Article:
possible, organize your items so that you only
have to take one trip on the sand to your spot on the beach. Walking back and
forth is exhausting and will tucker you out before your day even
begins. Before laying your towels down and inserting your umbrella, check
to see which way the wind is blowing so that you don’t blow sand into your
neighbor’s direction or block their view. 
Make every effort to
consolidate your items into a small area that will not take valuable beach
front away from others.

Keep it Down &
Watch Your Language. 
We are well aware that the beach
is outside, but that does not give you cart blanche to blast your latest iTunes
mix on your giant speakers or shout profanities to your buddies when we are
within ear shot trying to enjoy a family day with our kids. On the flip
side, parents need to monitor their children and make sure little Mikey and
Susie aren’t running amok hurling sand toys and fighting over the last Cheeto
while adults are trying to enjoy a little peace and quiet or read the latest
best-seller. Being outside entitles everyone to use their outside voice and
have fun, just be mindful of how loud and crazy you get and keep it all in

Fun in the Sun. Game
playing is great, but keep it away from others. First of all, it is
obnoxious to play ball over others heads while they are trying to relax and
secondly, it can be dangerous, especially if there are little ones
around. This extends to water playing as well. Look out for others in
the water before you engage in spirited splashing, dunking and other horseplay.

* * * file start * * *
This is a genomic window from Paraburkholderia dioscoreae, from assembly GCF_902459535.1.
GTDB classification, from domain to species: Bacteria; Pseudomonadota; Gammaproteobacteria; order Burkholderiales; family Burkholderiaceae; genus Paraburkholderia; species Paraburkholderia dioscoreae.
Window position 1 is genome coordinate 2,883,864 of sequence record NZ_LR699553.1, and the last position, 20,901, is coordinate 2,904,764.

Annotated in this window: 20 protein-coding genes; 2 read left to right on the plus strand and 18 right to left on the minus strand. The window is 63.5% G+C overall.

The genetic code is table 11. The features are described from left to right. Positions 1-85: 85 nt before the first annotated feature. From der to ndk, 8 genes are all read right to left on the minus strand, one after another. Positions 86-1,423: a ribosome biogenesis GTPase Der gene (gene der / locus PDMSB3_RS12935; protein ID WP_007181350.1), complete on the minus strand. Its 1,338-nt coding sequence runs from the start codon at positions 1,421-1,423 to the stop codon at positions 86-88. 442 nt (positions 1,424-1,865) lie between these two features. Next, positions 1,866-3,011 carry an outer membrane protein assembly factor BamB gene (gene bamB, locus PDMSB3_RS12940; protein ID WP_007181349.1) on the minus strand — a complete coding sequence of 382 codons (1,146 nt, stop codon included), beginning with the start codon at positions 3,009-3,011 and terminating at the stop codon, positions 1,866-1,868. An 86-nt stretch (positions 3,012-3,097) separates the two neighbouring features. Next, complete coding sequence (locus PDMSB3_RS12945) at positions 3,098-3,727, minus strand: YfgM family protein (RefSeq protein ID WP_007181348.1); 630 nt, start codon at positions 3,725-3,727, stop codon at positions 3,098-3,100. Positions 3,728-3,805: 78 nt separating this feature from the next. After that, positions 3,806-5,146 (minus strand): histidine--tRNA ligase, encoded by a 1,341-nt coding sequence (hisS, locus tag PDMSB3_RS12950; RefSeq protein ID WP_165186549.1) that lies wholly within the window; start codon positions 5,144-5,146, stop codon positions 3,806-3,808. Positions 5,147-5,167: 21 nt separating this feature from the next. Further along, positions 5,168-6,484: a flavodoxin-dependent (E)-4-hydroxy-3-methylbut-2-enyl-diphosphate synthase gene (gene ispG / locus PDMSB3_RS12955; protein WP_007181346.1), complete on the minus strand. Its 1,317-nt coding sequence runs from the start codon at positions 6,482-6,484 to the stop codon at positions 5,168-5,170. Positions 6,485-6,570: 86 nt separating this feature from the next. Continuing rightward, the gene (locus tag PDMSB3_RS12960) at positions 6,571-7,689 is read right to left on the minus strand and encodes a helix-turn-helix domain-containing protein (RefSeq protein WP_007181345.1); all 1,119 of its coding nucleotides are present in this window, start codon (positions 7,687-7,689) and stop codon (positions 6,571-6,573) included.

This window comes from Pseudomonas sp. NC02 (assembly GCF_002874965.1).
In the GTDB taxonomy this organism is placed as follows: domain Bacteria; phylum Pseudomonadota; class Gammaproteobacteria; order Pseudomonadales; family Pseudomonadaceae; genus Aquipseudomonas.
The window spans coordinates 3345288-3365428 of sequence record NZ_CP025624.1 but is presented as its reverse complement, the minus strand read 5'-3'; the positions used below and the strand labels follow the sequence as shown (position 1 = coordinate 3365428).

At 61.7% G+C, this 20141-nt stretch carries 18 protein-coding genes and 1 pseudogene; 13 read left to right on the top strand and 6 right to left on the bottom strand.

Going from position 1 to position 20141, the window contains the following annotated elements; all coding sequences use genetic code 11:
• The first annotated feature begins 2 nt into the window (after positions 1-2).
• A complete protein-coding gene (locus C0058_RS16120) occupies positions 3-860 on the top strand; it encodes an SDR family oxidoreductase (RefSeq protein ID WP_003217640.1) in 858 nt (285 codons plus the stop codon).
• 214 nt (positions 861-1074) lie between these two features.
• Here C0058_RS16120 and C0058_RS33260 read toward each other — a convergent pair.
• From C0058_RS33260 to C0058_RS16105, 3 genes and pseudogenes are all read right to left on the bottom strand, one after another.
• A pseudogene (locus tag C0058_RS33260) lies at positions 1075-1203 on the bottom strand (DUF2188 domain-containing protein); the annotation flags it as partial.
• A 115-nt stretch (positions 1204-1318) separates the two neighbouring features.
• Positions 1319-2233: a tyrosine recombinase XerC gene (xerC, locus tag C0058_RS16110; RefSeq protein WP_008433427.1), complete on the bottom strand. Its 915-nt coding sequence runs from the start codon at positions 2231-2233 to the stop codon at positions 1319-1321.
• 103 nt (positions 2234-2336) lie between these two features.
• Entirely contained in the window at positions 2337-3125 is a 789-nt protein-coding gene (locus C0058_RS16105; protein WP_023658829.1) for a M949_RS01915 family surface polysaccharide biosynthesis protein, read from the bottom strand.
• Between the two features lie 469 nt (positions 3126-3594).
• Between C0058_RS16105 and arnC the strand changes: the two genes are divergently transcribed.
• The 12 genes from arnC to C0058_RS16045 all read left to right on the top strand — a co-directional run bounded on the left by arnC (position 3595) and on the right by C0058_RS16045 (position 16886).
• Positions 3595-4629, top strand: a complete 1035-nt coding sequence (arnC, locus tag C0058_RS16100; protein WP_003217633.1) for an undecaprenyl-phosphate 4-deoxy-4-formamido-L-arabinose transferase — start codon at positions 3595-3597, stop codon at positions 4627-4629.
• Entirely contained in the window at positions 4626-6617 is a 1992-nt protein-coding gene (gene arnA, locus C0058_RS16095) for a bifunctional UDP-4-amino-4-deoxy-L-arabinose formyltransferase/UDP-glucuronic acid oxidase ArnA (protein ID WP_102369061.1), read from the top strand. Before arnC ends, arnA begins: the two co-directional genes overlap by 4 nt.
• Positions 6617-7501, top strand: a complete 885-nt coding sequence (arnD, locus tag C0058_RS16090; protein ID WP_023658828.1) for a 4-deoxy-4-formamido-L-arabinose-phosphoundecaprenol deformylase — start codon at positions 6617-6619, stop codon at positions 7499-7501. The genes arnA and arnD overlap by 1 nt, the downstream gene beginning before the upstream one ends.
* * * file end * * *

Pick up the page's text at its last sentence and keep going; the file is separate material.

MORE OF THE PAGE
Maintain control of boogie boards and other water toys so that everyone has a
safe day in the sun. A special note to parents: keep an eye on your
 Organize plenty of activities like building sand castles,
playing Frisbee or searching for the most unusual sea shell to keep them busy
so that they do not wander off or, more importantly, wander into the water
without your supervision.

Clean Up After
If only there was a “Smoky the Bear”
or that Indian fellow who shed a single tear at the sight of litter being
dropped at his feet to protect our beautiful beaches. Where’s the mascot
to remind us to keep our beaches clean? I remember swimming once at a
beach just north of Santa Monica and seeing plastic bags, soda cans and straw
wrappers in the ocean. It was disgusting! Please take a garbage bag
or paper bag with you to the beach and have the decency to collect all of your
trash (that includes food wrappers, diapers, newspapers and whatever else you
bring) and then deposit it into one of the large trash receptacles located

Don’t Bring the Beach
Home with You.
 Carefully shake all items and
sufficiently clean off anything with sticky sand before leaving the beach.
Watch your neighbors to make sure you are not blowing sand dust in their wind.
There is nothing worse than dust particles of sand found in the car, on the
floor or in your bags when you return home. Shake off towels, clean dirty feet,
wash out bathing suits and dump all bags before settling into your car or
entering the house.

Give it One Last
 Before making your final exit, patrol the
area one all around your beach party scene one last time for any lost items, leftover
food or litter.

Did I forget
anything? Let me know what your beach rituals include? What items do you take?
Have any tips for rude patrons? Share with us. We’d love to hear from you!